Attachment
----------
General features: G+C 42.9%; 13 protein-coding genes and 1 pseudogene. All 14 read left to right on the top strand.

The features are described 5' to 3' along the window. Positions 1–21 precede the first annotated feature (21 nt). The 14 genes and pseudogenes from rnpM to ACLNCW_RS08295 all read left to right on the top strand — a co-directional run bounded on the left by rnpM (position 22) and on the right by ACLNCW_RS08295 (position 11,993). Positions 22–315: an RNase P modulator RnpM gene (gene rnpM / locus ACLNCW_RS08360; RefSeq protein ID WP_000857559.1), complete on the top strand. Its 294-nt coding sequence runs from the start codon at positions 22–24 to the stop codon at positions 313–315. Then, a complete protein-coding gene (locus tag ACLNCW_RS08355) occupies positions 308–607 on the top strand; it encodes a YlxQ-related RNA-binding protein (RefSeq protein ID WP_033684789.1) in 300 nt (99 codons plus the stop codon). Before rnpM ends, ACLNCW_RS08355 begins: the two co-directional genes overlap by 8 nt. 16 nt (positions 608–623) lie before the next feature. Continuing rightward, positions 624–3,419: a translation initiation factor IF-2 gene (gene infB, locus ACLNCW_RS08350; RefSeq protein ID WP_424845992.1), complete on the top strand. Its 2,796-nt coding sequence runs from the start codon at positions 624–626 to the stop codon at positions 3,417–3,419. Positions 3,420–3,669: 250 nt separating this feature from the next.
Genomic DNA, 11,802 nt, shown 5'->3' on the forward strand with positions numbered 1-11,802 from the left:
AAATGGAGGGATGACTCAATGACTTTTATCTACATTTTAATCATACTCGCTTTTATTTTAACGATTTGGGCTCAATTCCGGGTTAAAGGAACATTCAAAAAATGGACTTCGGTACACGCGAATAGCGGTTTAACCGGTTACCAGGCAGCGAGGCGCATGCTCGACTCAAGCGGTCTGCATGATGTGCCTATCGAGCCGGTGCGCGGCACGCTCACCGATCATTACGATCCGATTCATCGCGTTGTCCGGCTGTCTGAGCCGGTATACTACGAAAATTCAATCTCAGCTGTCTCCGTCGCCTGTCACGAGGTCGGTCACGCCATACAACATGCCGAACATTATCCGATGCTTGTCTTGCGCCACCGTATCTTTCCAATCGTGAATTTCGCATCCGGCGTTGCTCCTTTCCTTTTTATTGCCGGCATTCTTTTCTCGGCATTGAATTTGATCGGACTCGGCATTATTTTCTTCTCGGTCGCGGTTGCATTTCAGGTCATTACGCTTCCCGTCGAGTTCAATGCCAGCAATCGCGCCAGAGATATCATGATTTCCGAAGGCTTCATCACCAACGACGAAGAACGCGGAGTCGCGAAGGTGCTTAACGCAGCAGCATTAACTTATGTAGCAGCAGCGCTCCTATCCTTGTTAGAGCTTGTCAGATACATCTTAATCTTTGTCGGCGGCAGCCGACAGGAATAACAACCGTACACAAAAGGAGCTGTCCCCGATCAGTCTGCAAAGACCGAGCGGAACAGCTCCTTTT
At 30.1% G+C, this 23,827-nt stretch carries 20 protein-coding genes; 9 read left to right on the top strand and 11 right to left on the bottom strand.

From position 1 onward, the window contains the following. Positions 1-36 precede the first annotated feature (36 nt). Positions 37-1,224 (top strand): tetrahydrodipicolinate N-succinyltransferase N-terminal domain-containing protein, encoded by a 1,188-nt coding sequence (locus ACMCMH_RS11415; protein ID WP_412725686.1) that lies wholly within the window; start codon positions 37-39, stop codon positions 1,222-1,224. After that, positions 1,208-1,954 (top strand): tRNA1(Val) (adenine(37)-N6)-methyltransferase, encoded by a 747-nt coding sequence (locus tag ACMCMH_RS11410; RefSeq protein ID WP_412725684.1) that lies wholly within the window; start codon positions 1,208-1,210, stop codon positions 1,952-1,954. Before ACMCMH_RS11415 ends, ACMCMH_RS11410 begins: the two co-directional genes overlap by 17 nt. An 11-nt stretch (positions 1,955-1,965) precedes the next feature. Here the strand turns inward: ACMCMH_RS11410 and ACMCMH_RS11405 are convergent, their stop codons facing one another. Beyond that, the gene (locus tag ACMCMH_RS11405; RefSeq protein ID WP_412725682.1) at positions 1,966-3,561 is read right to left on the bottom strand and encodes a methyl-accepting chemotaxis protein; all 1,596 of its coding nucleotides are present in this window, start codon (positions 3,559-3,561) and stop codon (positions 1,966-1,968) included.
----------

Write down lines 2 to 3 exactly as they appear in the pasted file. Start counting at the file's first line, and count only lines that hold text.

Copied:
The features are described 5' to 3' along the window. Positions 1–21 precede the first annotated feature (21 nt). The 14 genes and pseudogenes from rnpM to ACLNCW_RS08295 all read left to right on the top strand — a co-directional run bounded on the left by rnpM (position 22) and on the right by ACLNCW_RS08295 (position 11,993). Positions 22–315: an RNase P modulator RnpM gene (gene rnpM / locus ACLNCW_RS08360; RefSeq protein ID WP_000857559.1), complete on the top strand. Its 294-nt coding sequence runs from the start codon at positions 22–24 to the stop codon at positions 313–315. Then, a complete protein-coding gene (locus tag ACLNCW_RS08355) occupies positions 308–607 on the top strand; it encodes a YlxQ-related RNA-binding protein (RefSeq protein ID WP_033684789.1) in 300 nt (99 codons plus the stop codon). Before rnpM ends, ACLNCW_RS08355 begins: the two co-directional genes overlap by 8 nt. 16 nt (positions 608–623) lie before the next feature. Continuing rightward, positions 624–3,419: a translation initiation factor IF-2 gene (gene infB, locus ACLNCW_RS08350; RefSeq protein ID WP_424845992.1), complete on the top strand. Its 2,796-nt coding sequence runs from the start codon at positions 624–626 to the stop codon at positions 3,417–3,419. Positions 3,420–3,669: 250 nt separating this feature from the next.
Genomic DNA, 11,802 nt, shown 5'->3' on the forward strand with positions numbered 1-11,802 from the left: